In a China awash with fake iPhones, pirated DVDs and knock-off Louis Vuitton bags, rice trader Lin Chunping took fakery to a whole new level: He invented a US bank and claimed he bought it.
The little-known businessman shot to fame in January when state media reported that he had taken over Delaware-based Atlantic Bank.
The acquisition brought him praise: His home town gave him a prestigious political appointment and state media called his business experience “legendary”.
The only thing that may have been legendary is Lin’s audacity. Not only did he not buy Atlantic Bank in Delaware for 60 million dollars as he claimed, but there is no Atlantic Bank in that state.
Chinese reporters could not locate an Atlantic Bank or a bank registration by Lin in Delaware. He is now under arrest for an unrelated fraud and has been forced to give up his municipal-level appointment to the Chinese People’s Political Consultative Conference, the government’s top advisory body.
The 41-year-old’s short, spectacular rise and fall shows how fakery has evolved in China, morphing from the manufacture of copycat goods to entire institutions and careers.
Last year, officials found five fake Apple stores in the south-western city of Kunming.
In early June, local press in eastern Shandong province exposed a fake university. Students who did not score high enough on the national college entrance exam to make it into university received sham admission letters to the Shandong Institute of Light Industry, a real school.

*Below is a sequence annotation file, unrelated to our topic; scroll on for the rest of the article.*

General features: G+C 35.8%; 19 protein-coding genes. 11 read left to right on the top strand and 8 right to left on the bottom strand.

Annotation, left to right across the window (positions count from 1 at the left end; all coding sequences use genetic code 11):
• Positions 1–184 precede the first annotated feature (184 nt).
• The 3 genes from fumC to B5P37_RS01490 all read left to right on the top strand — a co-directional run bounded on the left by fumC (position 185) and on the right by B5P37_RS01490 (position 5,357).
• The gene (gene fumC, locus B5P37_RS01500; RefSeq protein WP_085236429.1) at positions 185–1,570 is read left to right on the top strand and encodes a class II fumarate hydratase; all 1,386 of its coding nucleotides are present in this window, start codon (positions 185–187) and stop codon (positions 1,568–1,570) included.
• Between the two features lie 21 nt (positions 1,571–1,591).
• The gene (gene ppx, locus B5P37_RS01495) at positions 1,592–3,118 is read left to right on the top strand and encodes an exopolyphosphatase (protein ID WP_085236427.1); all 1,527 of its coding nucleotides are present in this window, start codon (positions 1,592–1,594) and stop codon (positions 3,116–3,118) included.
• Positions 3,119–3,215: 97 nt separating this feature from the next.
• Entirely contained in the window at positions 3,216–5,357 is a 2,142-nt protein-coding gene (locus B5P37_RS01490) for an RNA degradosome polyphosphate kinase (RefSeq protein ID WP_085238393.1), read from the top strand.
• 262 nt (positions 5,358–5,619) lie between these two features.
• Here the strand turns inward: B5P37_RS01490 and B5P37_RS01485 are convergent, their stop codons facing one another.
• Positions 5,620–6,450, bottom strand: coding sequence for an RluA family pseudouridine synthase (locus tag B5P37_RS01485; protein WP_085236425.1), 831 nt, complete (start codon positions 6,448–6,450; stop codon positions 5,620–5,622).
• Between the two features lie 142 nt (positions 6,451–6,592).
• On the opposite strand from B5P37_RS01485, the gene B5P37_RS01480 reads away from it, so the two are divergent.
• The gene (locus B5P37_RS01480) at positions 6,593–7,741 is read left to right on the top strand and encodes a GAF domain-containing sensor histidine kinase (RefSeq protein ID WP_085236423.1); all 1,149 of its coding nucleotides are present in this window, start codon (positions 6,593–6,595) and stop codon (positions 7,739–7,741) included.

Zinch China, the Chinese arm of US-based educational networking site Zinch.com, estimates that 90% of recommendation letters to US schools are fake, that 70% of the essays are written by someone else and that half the transcripts are fabricated.
Lin told Chinese reporters that it took him two years to negotiate the purchase of the US bank, and that the bank had declared bankruptcy in 2008 because of the financial crisis. To add more flair to the story, Lin told reporters that the bank had been running for 85 years and was run by Jews, who are stereotypically seen by many Chinese as having superior business skills.
Lin’s story was particularly captivating because overseas acquisitions are a point of pride in China, showcasing its rising economic power. Lin’s supposed purchase of an American bank signalled both Chinese triumph and US decline.
His claims also cheered his home town, the eastern city of Wenzhou, which was reeling from a government-imposed credit crunch that had ruined some highly leveraged entrepreneurs, some of whom fled the city and their debts. A few committed suicide.
The story attracted so much attention that Chinese journalists familiar with US banking regulations checked into the legitimacy of Lin’s claims.
When his non-existent bank was exposed, Lin said he made “exaggerations” to raise his social status and to win future opportunities in banking.